October 30, 2017
WRIT OF CERTIORARI TO THE UNITED STATES COURT OF APPEALS FOR
THE ELEVENTH CIRCUIT
Marion Wilson was convicted of murder and sentenced to
death. He sought habeas relief in Georgia Superior Court,
claiming that his counsel's ineffectiveness during
sentencing violated the Sixth Amendment. The court denied
the petition, in relevant part, because it concluded that
counsel's performance was not deficient and had not
prejudiced Wilson. The Georgia Supreme Court summarily
denied his application for a certificate of probable cause
to appeal. Wilson subsequently filed a federal habeas
petition, raising the same ineffective-assistance claim.
The District Court assumed that his counsel was deficient
but deferred to the state habeas court's conclusion
that any deficiencies did not prejudice Wilson. The
Eleventh Circuit affirmed. First, however, the panel
concluded that the District Court was wrong to "look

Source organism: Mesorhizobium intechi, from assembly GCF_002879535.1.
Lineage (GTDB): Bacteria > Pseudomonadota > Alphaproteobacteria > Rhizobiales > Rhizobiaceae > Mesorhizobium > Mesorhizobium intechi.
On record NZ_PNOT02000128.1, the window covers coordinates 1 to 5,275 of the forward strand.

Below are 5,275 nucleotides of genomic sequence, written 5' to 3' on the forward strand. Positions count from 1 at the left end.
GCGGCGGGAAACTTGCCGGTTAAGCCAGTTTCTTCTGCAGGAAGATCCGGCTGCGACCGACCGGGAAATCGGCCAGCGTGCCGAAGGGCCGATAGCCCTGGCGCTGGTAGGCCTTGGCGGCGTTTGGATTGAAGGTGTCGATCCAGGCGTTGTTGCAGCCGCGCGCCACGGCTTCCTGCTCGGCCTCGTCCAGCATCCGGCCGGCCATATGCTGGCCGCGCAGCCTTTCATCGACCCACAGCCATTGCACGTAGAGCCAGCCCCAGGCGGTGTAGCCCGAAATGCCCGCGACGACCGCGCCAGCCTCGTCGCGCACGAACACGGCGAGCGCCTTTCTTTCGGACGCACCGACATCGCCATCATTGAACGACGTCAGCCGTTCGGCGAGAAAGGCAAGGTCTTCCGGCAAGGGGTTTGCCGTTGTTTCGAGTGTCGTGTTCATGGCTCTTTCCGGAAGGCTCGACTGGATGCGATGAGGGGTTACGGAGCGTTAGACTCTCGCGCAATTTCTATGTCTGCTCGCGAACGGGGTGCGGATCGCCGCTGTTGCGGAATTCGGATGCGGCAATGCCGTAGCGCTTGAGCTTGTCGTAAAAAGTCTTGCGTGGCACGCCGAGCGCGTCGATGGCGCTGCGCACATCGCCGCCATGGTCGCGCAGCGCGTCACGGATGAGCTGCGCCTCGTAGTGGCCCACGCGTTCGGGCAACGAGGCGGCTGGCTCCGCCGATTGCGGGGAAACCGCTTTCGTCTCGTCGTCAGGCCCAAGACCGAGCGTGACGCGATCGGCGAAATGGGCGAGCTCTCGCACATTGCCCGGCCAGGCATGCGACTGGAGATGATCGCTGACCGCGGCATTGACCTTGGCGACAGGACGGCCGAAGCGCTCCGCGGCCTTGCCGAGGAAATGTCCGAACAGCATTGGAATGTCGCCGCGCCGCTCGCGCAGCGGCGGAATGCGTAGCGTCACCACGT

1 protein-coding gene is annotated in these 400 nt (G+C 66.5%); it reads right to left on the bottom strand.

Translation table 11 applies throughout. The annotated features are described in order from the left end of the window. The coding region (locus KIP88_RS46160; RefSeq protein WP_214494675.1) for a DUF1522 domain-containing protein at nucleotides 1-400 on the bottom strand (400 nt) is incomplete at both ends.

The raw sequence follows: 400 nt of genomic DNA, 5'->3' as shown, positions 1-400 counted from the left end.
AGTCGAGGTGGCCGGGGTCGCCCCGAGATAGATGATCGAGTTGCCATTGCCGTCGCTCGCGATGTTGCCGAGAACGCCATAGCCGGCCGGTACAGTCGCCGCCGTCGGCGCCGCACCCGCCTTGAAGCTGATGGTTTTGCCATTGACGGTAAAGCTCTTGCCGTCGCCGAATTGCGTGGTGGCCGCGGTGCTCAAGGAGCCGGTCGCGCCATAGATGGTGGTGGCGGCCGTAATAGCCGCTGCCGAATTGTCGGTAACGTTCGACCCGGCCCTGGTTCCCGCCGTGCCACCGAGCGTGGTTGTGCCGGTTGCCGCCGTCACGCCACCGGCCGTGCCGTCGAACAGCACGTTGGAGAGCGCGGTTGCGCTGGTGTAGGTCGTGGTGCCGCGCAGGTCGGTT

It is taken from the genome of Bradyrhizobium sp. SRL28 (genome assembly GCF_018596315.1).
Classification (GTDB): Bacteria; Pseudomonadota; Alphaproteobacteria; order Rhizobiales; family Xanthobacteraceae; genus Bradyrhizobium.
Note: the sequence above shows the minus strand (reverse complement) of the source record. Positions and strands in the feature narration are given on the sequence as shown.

though" the State Supreme Court's unexplained
decision and assume that it rested on the grounds given in
the state habeas court's opinion, rather than ask what
arguments "could have supported" the State
Supreme Court's summary decision. The en banc court
agreed with the panel's methodology.
A federal habeas court reviewing an unexplained
state-court decision on the merits should "look
through" that decision to the last related state-court
decision that provides a relevant rationale and presume that
the unexplained decision adopted the same reasoning. The
State may rebut the presumption by showing that the
unexplained decision most likely relied on different grounds
than the reasoned decision below. Pp. 5-11.
(a) In Ylst v. Nunnemaker, 501 U.S. 797, the Court
held that where there has been one reasoned state judgment
rejecting a federal claim, later unexplained orders upholding
that judgment or rejecting the same claim are presumed to
rest upon the same ground. In Ylst, where the last
reasoned opinion on the claim explicitly imposed a procedural
default, the Court presumed that a later decision rejecting
the claim did not silently disregard that bar and consider